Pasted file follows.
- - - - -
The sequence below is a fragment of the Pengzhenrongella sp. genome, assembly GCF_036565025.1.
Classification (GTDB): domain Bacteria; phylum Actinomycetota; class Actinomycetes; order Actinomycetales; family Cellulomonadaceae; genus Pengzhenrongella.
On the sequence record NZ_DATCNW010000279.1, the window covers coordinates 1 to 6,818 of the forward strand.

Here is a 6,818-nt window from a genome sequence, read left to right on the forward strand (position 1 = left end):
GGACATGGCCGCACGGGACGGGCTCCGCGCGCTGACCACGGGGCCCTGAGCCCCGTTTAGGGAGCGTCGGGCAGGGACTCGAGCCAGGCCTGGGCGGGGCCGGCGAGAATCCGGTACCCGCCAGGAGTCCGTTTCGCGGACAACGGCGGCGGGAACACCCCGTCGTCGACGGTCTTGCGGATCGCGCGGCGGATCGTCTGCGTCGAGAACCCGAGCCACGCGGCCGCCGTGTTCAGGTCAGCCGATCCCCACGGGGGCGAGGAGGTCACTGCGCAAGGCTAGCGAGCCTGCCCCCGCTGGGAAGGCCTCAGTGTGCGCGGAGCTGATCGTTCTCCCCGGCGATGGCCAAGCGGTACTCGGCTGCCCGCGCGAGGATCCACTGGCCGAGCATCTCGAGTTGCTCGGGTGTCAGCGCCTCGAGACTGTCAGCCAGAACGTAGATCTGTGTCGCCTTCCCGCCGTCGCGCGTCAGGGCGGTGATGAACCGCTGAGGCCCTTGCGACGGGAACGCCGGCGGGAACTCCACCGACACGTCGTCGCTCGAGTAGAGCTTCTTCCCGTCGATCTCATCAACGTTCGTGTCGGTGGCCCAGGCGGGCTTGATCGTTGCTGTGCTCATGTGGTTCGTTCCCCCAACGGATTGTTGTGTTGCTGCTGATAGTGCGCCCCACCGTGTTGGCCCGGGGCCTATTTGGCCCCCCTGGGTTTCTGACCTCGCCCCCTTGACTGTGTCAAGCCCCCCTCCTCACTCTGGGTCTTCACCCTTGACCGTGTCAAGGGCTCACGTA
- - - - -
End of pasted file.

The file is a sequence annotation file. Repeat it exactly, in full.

The sequence below is a fragment of the Pengzhenrongella sp. genome, assembly GCF_036565025.1.
Classification (GTDB): domain Bacteria; phylum Actinomycetota; class Actinomycetes; order Actinomycetales; family Cellulomonadaceae; genus Pengzhenrongella.
On the sequence record NZ_DATCNW010000279.1, the window covers coordinates 1 to 6,818 of the forward strand.

Here is a 6,818-nt window from a genome sequence, read left to right on the forward strand (position 1 = left end):
GGACATGGCCGCACGGGACGGGCTCCGCGCGCTGACCACGGGGCCCTGAGCCCCGTTTAGGGAGCGTCGGGCAGGGACTCGAGCCAGGCCTGGGCGGGGCCGGCGAGAATCCGGTACCCGCCAGGAGTCCGTTTCGCGGACAACGGCGGCGGGAACACCCCGTCGTCGACGGTCTTGCGGATCGCGCGGCGGATCGTCTGCGTCGAGAACCCGAGCCACGCGGCCGCCGTGTTCAGGTCAGCCGATCCCCACGGGGGCGAGGAGGTCACTGCGCAAGGCTAGCGAGCCTGCCCCCGCTGGGAAGGCCTCAGTGTGCGCGGAGCTGATCGTTCTCCCCGGCGATGGCCAAGCGGTACTCGGCTGCCCGCGCGAGGATCCACTGGCCGAGCATCTCGAGTTGCTCGGGTGTCAGCGCCTCGAGACTGTCAGCCAGAACGTAGATCTGTGTCGCCTTCCCGCCGTCGCGCGTCAGGGCGGTGATGAACCGCTGAGGCCCTTGCGACGGGAACGCCGGCGGGAACTCCACCGACACGTCGTCGCTCGAGTAGAGCTTCTTCCCGTCGATCTCATCAACGTTCGTGTCGGTGGCCCAGGCGGGCTTGATCGTTGCTGTGCTCATGTGGTTCGTTCCCCCAACGGATTGTTGTGTTGCTGCTGATAGTGCGCCCCACCGTGTTGGCCCGGGGCCTATTTGGCCCCCCTGGGTTTCTGACCTCGCCCCCTTGACTGTGTCAAGCCCCCCTCCTCACTCTGGGTCTTCACCCTTGACCGTGTCAAGGGCTCACGTA